Textiles  of the North American Southwest
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Navajo Pictorial Weaving and Curio Loom,
ca. 1874
New Mexico

Catalog Information

In the second half of the 19th century, tourists began traveling in large numbers to the southwestern United States, drawn by its natural beauty and cultural diversity. 

Tour companies were created to meet the tourism demand. The most famous, the Fred Harvey Company, owned a chain of hotels and gift shops, and organized tourist train trips across the region. To promote the purchase of locally produced items by the tourists, the company created "living exhibits" of Indian craftspeople at work, such as the one pictured above.

The tourists eagerly purchased textiles as souvenirs. They especially valued Navajo weavings because they regarded them as authentically "Indian." In reality, these textiles had been influenced for centuries by Hispanic weaving styles. Also, by the late 19th century, non-Indian traders were encouraging Navajo weavers to produce blankets and rugs with designs that they believed would appeal to non-Indian customers, including elements from Oriental textiles. The traders sold these weavings through mail-order catalogs and in their trading post stores.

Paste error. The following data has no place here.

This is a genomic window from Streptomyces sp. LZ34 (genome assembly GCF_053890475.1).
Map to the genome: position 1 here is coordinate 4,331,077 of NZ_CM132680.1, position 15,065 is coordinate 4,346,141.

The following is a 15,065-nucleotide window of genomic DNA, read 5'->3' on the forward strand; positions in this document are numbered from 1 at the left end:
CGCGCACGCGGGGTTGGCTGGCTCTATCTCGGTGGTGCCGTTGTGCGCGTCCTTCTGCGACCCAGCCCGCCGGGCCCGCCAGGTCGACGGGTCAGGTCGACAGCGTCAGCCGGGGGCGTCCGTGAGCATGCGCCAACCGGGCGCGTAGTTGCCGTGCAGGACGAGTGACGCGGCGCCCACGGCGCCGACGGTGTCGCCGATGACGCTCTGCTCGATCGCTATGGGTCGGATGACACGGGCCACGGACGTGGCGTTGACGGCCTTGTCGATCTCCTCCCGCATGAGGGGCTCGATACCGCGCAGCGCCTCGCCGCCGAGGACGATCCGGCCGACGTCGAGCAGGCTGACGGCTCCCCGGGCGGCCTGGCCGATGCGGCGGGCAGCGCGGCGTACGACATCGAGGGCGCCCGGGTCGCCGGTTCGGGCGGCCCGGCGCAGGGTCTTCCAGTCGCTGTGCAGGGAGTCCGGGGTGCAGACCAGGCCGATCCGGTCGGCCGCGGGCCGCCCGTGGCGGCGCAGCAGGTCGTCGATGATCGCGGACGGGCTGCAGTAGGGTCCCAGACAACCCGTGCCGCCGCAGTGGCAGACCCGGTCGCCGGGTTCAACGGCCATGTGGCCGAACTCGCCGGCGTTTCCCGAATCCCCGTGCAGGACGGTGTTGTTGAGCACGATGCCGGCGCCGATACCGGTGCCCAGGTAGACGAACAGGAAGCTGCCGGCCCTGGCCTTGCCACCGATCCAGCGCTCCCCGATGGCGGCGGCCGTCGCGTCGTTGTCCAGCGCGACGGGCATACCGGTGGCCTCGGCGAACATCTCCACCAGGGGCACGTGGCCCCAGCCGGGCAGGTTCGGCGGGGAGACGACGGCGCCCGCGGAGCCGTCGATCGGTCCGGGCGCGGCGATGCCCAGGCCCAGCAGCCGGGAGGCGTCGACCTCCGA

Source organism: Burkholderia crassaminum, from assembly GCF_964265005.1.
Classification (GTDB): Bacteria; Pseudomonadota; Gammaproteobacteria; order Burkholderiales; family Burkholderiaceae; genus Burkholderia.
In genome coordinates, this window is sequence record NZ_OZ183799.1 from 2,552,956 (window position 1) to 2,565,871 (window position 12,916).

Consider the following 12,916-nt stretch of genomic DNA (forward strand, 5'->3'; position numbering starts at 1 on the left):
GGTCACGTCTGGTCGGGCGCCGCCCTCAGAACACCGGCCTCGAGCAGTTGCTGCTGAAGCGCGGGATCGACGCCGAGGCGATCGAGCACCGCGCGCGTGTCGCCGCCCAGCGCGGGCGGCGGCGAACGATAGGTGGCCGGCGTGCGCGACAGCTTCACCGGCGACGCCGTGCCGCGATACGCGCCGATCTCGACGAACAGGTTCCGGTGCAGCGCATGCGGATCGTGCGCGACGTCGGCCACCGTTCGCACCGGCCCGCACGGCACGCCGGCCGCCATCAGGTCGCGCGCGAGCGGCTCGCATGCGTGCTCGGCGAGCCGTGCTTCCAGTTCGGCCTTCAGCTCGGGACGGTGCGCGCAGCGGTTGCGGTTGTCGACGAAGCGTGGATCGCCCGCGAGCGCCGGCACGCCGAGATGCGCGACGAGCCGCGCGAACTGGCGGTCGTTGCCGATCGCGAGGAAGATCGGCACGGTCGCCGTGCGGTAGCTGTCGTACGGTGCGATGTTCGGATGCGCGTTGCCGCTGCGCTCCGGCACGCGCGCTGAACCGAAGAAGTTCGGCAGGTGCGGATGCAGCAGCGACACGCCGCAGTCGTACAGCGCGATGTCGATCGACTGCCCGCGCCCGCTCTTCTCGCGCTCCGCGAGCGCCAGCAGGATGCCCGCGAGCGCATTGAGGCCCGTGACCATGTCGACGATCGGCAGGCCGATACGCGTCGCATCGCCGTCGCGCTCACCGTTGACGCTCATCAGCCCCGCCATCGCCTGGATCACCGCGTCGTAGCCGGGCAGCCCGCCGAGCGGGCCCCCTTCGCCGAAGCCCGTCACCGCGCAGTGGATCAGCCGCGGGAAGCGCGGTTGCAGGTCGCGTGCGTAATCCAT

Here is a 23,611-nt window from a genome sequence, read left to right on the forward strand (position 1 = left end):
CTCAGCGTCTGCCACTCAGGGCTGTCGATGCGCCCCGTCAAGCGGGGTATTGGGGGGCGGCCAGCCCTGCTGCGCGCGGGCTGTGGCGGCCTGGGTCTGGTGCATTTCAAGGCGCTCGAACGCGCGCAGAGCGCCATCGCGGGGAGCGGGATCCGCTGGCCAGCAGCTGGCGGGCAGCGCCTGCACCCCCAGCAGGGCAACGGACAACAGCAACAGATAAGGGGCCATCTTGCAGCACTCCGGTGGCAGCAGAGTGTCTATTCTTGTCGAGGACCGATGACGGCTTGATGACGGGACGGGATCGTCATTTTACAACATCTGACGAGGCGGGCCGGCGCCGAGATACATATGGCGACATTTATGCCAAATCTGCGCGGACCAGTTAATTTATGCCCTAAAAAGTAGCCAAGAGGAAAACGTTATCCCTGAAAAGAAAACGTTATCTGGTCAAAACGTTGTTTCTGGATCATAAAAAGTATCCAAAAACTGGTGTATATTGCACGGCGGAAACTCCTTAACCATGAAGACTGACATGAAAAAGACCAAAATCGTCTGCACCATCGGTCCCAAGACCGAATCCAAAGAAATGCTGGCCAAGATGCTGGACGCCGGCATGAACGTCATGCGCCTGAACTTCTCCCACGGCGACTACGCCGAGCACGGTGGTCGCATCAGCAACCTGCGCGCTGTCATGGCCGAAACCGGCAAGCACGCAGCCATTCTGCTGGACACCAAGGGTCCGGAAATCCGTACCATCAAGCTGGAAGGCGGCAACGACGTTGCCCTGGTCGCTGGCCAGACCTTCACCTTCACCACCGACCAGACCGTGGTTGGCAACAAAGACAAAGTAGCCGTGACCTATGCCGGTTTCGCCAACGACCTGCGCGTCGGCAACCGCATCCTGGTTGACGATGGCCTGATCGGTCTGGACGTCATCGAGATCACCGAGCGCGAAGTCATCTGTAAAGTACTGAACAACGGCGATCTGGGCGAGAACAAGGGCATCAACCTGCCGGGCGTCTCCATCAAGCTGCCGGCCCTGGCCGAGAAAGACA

Top: Demonstration of Navajo weaving and silvermaking, ca. 1909, Albuquerque, New Mexico. Photographer: Fred Harvey. National Anthropological Archives, Smithsonian Institution, neg. no. 74-7220

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